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Inspection carried out on 22 March 2016

During a routine inspection

The inspection took place on 22 March 2016 and was announced. The service is registered to provide personal care and is a domiciliary service. There were twenty people receiving care at the time of the inspection.

The service has a registered manager. A registered manager is a person who has registered with the Care Quality Commission (CQC) to manage the service. Like registered providers, they are ‘registered persons’. Registered persons have legal responsibility for meeting the requirements in the Health and Social Care Act 2008 and associated Regulations about how the service is run.

The service was outstandingly well-led which was demonstrated by how the staff were supported and how well the service was organised to ensure people received high standards of care according to their assessed needs. People told us the service was great, while another said it could not better. Communication between the service and people were good. People told us they liked having the same carers and said they went the extra mile for you when needed. Another person said they could not praise the staff enough. They said the service provided the two qualities they were seeking which were it was trustworthy and reliable. The care plans were person-centred written to clearly identify the support required alongside what the person could do for themselves.

Staff had attended training designed to help them recognise abuse and know what actions to take to protect people as far as reasonably possible from actual or potential harm, or abuse. Staff had a very good understanding of their roles and responsibilities. People using the service were supported by a sufficient number of suitably experienced staff. The manager carried out appropriate recruitment checks before staff began work with the service. Staff had been recruited safely and had the skills and knowledge to provide care and support in ways that people preferred. As part of the assessment process to determine if the service could meet the individual’s needs, people were asked about their preferences and choices.

The service had a medicines policy, staff had received training and systems were in place to manage medicines and people were supported to take their prescribed medicines safely.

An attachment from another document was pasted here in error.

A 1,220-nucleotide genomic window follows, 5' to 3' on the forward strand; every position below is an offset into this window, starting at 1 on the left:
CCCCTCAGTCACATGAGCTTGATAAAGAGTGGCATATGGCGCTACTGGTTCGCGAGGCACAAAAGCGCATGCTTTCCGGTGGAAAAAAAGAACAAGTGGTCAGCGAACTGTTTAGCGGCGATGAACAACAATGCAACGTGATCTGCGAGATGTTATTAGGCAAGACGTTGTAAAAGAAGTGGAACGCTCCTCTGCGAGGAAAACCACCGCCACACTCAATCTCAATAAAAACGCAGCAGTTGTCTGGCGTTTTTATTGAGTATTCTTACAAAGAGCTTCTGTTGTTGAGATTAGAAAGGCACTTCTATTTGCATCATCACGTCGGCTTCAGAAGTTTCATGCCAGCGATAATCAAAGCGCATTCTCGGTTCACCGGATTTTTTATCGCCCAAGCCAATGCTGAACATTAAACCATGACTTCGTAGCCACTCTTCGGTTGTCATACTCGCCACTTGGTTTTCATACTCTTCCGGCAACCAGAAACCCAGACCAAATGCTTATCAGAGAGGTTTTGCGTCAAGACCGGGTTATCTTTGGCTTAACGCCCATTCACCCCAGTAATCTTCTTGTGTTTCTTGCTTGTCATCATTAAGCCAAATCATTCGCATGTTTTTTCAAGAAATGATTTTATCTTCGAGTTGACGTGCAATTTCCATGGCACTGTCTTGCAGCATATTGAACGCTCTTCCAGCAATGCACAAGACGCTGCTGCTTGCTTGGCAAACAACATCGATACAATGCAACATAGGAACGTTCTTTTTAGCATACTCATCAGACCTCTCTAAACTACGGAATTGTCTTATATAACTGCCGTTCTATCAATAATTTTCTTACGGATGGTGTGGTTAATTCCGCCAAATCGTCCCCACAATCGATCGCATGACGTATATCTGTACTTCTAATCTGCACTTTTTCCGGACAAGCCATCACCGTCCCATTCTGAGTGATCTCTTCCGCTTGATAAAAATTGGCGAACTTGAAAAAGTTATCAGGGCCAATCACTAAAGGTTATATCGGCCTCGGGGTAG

The service was meeting the requirements of the Deprivation of Liberty Safeguards (DoLS). This ensured that the decision was taken in accordance with the Mental Capacity Act (MCA) 2005, DoLS and associated Codes of Practice. The Act, Safeguards and Codes of Practice are in place to protect the rights of adults by ensuring that if there is a need for restrictions on their freedom and liberty these are assessed and decided by appropriately trained professionals. Staff had been trained and had a good understanding of the requirements of the Mental Capacity Act 2005 and in particular Best Interest Meetings.

Positive and caring relationships had been developed between people and staff. Staff responded to people’s needs in an understanding and empathic manner. People’s choices were respected as was their privacy and dignity. The care plans were written to take account of people’s needs and to promote and maintain independence. People were involved in the planning and reviewing of their care and support, as were family members with their permission.

Staff knew people well and were trained, skilled and competent in meeting people’s needs. Staff were supported and supervised in their roles and had annual appraisals to discuss their performance and career development. Part of the supervision process was for the service to carry out spot checks of the care delivery.

Staff supported people with their health care needs including where required monitoring of people’s food and fluid intake. The service reviewed people’s care to ensure the service continued to meet their needs and they worked with other professionals to ensure needs were met as comprehensively as possible. The service arranged community activities for the people to meet each other and take part in at no cost to themselves

We considered the service was good in the way that it had developed person-centred care plans. In turn this had led to identifying that people had become isolated in their own homes within the community and the service had started to support people to address these issues through arranging and linking into local events.

The staff told us there was an open culture as the manager was approachable and enabled people who used the service to express their views. People were supported to report any concerns or complaints and they felt they would be taken seriously. People who used the service, or their representatives, were encouraged to be involved in decisions about the service. The service had systems in place to check the quality of the care provided which included surveys to gauge and understand people’s views who used the service.